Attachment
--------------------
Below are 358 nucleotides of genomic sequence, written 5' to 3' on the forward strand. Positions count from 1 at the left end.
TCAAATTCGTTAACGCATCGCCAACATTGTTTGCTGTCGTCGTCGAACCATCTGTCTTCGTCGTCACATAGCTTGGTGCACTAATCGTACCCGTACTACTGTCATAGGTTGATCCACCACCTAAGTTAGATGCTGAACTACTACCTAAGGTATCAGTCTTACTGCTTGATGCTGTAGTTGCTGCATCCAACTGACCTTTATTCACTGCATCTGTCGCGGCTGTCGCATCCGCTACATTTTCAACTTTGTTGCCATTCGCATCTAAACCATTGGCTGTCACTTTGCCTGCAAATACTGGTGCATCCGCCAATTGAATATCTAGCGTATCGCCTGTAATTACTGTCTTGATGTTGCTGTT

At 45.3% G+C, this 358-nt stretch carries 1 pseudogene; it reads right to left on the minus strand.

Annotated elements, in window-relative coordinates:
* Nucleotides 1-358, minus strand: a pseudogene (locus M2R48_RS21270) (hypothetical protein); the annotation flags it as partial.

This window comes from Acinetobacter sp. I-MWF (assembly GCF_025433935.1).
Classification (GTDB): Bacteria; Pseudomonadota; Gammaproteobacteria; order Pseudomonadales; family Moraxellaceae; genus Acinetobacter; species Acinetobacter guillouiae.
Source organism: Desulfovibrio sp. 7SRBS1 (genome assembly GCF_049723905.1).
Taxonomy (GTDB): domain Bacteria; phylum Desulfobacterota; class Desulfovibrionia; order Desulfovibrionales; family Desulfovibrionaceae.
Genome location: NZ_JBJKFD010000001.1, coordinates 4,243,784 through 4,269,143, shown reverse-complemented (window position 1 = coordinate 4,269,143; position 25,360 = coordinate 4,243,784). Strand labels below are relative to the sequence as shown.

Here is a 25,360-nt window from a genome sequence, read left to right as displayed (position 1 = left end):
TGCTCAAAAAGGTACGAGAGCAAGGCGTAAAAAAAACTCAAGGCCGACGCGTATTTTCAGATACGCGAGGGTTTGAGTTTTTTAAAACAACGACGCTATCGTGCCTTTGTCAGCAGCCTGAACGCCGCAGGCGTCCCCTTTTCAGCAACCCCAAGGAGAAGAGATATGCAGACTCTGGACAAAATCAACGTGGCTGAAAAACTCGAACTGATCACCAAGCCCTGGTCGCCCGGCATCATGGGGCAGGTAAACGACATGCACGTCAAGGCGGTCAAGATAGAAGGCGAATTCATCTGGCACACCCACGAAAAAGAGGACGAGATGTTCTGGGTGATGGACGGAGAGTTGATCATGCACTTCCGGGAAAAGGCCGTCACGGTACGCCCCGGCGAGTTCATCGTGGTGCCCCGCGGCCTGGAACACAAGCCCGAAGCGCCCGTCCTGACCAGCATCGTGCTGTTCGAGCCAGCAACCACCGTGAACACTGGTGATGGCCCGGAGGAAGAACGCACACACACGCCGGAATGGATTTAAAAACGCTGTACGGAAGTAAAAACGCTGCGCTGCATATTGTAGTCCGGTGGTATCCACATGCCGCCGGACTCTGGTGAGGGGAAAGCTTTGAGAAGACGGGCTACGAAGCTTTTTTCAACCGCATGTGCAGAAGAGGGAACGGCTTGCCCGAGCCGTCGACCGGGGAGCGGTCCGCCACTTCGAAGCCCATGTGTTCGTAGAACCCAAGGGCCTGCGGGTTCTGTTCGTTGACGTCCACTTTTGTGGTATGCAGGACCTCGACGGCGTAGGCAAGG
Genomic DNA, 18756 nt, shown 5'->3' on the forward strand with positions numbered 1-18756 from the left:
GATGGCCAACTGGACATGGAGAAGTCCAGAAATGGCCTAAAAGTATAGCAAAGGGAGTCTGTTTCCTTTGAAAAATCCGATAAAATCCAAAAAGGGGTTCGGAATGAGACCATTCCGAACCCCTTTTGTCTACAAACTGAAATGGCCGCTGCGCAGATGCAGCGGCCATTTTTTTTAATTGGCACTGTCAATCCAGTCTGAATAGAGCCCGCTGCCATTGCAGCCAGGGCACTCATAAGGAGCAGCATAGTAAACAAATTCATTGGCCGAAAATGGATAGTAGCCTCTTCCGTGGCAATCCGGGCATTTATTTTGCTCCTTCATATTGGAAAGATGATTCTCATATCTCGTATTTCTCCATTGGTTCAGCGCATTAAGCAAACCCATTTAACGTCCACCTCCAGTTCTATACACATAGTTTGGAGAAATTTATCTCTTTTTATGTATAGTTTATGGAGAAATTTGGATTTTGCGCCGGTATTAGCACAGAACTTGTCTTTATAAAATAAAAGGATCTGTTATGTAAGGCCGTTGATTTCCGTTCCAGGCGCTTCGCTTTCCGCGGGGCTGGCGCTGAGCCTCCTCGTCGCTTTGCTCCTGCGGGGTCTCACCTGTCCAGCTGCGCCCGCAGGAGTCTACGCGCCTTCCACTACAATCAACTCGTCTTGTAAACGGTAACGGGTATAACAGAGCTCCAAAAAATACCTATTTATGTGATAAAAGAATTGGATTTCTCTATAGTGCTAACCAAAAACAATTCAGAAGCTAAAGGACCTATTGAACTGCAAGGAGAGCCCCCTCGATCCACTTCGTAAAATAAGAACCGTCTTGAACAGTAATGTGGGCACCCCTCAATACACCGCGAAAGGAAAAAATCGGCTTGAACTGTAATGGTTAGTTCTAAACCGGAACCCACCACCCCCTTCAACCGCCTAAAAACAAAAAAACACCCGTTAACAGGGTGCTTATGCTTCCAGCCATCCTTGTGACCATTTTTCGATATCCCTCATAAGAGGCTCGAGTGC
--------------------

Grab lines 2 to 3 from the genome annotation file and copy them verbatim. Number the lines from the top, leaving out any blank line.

TCAAATTCGTTAACGCATCGCCAACATTGTTTGCTGTCGTCGTCGAACCATCTGTCTTCGTCGTCACATAGCTTGGTGCACTAATCGTACCCGTACTACTGTCATAGGTTGATCCACCACCTAAGTTAGATGCTGAACTACTACCTAAGGTATCAGTCTTACTGCTTGATGCTGTAGTTGCTGCATCCAACTGACCTTTATTCACTGCATCTGTCGCGGCTGTCGCATCCGCTACATTTTCAACTTTGTTGCCATTCGCATCTAAACCATTGGCTGTCACTTTGCCTGCAAATACTGGTGCATCCGCCAATTGAATATCTAGCGTATCGCCTGTAATTACTGTCTTGATGTTGCTGTT

At 45.3% G+C, this 358-nt stretch carries 1 pseudogene; it reads right to left on the minus strand.